In performing an eyelid lift, called a blepharoplasty, the surgeon lifts the lids by removing sagging eyelid tissues. This procedure can be performed on both the upper and lower eyelids. After an eyelid lift, the eyes are unburdened of excess skin and fat that have distorted their shape, and the result is a more rested, youthful, and alert look.
Most darkness under the lower eye is from shadow effect from the fat bulging underneath the eyes. Note that an eyelid lift alone is not intended to correct fine lines or wrinkles around the eyes. This explains the necessity of combining eyelift procedures with other rejuvenation procedures such as browlifts and skin rejuvenation treatments such as laser skin resurfacing. Also, an eyelid lift will not correct dark circles under the eyes if the circles are caused by the muscle and other tissues showing through thin skin. These distinctions can be defined during the consultation.
Upper Eyelid Lift
For the upper eyelid lift (blepharoplasty), the incision is hidden in the eyelid crease. This crease is hidden when our eyes are open. Excess skin and fat are removed proportionally to restore the original shape and contour. The upper eyelift does not ‘open’ your eyes, it recreates the eyelid depth. A brow lift reopens the eyes. In most people seeking eyelid rejuvenation, eyelid procedures are combines with brow lifts and/or laser skin resurfacing to achieve natural, balanced and complete results. This is especially true of people over 45.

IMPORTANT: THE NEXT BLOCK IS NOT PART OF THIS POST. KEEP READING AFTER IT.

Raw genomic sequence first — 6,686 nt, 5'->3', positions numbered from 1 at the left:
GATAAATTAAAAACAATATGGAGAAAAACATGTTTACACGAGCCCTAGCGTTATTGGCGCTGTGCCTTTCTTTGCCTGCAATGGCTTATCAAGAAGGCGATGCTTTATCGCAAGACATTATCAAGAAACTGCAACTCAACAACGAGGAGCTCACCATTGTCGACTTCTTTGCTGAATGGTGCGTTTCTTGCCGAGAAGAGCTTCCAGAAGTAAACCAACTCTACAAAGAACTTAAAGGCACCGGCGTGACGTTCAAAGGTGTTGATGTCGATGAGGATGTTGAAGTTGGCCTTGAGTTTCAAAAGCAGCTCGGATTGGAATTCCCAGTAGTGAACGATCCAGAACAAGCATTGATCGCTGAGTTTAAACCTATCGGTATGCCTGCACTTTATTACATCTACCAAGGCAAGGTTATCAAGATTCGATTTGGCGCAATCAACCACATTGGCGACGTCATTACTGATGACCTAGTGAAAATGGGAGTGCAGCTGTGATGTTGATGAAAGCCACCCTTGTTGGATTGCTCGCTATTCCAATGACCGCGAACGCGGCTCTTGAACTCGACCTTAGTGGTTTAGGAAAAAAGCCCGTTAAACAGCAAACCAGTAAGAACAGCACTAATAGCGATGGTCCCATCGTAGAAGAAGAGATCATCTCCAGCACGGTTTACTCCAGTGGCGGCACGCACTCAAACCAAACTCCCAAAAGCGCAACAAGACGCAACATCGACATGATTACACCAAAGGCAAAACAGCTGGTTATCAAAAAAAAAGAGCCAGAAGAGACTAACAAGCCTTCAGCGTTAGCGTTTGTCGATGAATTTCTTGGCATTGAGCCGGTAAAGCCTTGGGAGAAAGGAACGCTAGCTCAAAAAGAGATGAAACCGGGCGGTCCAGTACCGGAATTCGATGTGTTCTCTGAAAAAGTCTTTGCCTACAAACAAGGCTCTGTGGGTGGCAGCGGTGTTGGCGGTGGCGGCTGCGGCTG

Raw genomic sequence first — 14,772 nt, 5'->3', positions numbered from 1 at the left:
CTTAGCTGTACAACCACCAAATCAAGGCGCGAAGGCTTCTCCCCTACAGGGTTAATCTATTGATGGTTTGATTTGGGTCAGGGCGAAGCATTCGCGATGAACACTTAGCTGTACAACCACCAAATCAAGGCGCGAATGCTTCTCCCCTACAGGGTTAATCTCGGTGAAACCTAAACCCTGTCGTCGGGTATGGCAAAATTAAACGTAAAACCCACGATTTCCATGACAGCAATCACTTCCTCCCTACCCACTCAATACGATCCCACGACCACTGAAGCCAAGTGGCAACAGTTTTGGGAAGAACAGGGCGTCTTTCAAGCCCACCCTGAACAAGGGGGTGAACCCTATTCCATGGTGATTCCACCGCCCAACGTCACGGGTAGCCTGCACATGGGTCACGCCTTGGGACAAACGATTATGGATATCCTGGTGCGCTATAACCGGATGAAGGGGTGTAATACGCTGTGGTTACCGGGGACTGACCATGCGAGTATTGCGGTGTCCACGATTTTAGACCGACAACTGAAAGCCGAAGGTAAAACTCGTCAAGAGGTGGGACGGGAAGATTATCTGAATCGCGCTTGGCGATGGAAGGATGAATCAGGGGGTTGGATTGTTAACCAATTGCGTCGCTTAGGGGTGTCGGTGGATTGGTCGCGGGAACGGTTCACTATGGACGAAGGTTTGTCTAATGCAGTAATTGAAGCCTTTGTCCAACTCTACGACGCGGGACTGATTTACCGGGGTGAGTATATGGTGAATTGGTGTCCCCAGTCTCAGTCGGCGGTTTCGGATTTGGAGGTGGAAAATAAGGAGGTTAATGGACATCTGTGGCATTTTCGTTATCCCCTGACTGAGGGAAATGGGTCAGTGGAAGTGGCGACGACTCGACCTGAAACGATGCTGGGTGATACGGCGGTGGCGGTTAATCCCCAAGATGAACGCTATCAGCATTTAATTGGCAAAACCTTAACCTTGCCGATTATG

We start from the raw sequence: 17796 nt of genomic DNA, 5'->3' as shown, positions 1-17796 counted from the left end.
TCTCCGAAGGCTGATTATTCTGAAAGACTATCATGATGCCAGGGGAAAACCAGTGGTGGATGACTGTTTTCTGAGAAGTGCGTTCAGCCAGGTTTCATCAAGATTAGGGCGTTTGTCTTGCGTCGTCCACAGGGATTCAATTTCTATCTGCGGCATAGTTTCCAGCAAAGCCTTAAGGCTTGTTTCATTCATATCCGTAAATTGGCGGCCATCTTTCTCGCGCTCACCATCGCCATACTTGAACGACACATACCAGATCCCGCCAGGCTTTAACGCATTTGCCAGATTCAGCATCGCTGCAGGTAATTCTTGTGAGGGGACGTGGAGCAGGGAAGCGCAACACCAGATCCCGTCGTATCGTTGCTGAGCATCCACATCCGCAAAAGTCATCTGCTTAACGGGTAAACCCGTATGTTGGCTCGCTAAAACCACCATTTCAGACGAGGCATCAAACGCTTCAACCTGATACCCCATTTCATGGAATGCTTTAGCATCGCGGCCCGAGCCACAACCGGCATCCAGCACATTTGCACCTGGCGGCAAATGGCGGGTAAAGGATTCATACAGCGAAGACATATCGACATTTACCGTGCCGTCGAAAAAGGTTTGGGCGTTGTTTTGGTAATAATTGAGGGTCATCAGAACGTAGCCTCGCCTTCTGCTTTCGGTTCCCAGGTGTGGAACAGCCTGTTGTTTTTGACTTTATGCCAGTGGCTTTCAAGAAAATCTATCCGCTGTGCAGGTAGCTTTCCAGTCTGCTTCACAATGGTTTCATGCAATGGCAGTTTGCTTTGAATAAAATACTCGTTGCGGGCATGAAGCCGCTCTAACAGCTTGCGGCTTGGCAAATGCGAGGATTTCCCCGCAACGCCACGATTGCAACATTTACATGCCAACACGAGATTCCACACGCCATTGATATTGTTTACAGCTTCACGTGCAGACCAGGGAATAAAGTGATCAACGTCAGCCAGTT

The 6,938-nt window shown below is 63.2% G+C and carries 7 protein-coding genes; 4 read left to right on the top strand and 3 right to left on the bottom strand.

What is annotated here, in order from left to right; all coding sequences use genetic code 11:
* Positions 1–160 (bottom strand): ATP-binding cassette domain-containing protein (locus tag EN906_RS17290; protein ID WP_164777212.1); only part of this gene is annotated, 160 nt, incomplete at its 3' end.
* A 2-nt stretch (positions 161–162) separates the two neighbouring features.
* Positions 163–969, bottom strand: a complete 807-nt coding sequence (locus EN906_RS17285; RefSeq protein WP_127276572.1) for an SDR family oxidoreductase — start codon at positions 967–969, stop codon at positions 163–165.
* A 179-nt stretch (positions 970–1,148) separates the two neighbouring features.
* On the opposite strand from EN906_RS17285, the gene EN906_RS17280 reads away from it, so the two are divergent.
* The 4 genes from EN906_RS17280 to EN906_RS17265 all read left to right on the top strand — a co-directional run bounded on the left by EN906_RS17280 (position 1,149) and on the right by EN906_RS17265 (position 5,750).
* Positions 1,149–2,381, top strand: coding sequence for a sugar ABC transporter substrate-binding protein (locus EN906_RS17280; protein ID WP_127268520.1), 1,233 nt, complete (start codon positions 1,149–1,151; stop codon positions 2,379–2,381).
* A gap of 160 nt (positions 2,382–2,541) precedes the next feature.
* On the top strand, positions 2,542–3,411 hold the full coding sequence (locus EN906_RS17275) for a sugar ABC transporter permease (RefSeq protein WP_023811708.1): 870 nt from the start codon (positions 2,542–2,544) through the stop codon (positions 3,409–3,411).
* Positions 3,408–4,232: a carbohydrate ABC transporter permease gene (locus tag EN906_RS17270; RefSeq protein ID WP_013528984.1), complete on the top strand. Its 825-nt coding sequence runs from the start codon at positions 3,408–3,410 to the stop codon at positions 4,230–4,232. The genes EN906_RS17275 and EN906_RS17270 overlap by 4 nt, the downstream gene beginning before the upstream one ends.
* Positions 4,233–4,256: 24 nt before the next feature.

Lower Eyelid Lift
A lower eyelid lift can be accomplished by a procedure that has two distinct variations. The older procedure for a lower eyelid lift is transcutaneous/subciliary, which means the incision is through the external skin underneath the eyelashes, while the other is transconjunctival, on the inside of the eyelids.
Although the subciliary approach can tighten the skin without the need for adjunct procedures such as laser resurfacing, this type of incision can exacerbate dry eyes and alter eye shape. This is why the preferred approach in most people is transconjunctival, with the incision invisible on the inside of the eyelids. More important, this technique avoids creating an incision through the muscle that supports the eyelid, necessary in a subciliary procedure, in order to access and alter the bulging fat.